Many buyers were pre-qualified and at the time of sale could afford their properties. However, with each hike of 0.75 basis points, they found themselves financially stretched. Each increase meant an extra R374 to R2 458 or more added to their monthly repayments, which some unfortunately found they could not afford – especially with impending increases looming around the corner.
The best way to avoid having to go through the repossession process is by communicating with the bank and restructuring your loan agreement. Most banks will detail in your loan agreement the extent to which they will legally go to obtain their money, with some having a policy of deducting a certain fee over a period of months to make up for the missed payment.
In cases where the money is not sufficient to cover the new debit order/deduction, it serves well to inform the bank of this before interest and the debt accruing even more. Homeowners must do their utmost to communicate with their bank to avoid being served a Section 129 letter according to the National Credit Act. The repercussions of receiving this letter will result in a judgment made in the bank’s favour – and result in an attachment of the property, sale of the property, and/or a garnishee order against you, whereby your employer can deduct an amount from your salary until the owed amount and legal costs have been covered. The effects of this can last for up to 30 years and the ruined credit rating can affect your quality of life.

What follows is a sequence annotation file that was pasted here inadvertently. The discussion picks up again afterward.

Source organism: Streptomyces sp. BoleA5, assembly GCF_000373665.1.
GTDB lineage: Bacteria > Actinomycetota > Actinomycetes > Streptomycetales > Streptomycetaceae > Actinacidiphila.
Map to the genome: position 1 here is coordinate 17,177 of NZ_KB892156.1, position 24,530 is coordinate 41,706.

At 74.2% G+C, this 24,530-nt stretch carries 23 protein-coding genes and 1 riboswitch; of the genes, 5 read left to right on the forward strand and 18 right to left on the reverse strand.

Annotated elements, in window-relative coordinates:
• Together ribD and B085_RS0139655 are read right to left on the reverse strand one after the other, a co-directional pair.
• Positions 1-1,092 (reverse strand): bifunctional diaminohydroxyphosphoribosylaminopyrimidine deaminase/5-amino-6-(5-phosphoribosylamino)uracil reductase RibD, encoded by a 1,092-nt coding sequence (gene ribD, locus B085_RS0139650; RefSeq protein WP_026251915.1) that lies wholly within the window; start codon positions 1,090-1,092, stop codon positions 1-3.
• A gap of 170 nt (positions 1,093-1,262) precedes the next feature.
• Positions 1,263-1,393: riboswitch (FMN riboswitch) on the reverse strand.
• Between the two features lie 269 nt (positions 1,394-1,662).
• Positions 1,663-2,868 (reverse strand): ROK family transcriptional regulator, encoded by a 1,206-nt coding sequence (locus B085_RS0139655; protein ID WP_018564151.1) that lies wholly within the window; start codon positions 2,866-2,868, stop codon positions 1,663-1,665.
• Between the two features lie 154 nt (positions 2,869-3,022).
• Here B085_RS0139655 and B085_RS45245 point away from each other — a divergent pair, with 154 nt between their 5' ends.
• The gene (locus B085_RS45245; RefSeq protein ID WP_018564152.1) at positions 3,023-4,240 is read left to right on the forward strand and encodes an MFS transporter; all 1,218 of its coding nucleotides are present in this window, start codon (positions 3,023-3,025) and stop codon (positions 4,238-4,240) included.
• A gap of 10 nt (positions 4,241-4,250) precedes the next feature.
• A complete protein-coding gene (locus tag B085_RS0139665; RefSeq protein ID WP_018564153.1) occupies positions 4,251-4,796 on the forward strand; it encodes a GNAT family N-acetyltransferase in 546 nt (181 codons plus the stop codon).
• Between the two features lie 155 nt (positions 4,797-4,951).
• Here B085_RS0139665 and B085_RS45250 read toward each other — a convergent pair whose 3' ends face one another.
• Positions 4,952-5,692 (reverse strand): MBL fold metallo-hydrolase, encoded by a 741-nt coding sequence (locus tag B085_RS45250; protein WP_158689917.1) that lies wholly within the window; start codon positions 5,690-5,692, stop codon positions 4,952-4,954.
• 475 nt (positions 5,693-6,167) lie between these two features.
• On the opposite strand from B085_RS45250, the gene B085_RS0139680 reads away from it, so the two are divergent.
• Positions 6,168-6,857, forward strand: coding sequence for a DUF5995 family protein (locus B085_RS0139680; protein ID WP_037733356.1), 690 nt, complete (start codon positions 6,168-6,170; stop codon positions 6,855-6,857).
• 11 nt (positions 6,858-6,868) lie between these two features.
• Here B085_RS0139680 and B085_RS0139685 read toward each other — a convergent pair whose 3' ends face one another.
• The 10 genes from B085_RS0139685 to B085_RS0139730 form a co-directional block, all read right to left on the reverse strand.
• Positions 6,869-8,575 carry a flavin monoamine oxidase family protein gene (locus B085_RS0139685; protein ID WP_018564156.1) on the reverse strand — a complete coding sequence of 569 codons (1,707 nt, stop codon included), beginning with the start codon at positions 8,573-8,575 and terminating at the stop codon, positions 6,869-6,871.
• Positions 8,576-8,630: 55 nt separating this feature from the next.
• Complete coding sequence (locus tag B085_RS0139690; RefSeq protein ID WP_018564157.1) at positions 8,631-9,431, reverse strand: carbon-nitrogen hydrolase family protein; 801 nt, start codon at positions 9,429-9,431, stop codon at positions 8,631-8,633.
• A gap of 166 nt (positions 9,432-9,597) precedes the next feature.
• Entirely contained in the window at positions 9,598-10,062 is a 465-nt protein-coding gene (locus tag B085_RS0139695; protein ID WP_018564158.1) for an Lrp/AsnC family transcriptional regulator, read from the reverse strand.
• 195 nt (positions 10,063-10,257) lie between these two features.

Written by Deonalin Pongolani
Moderated and approved by Wessel de Kock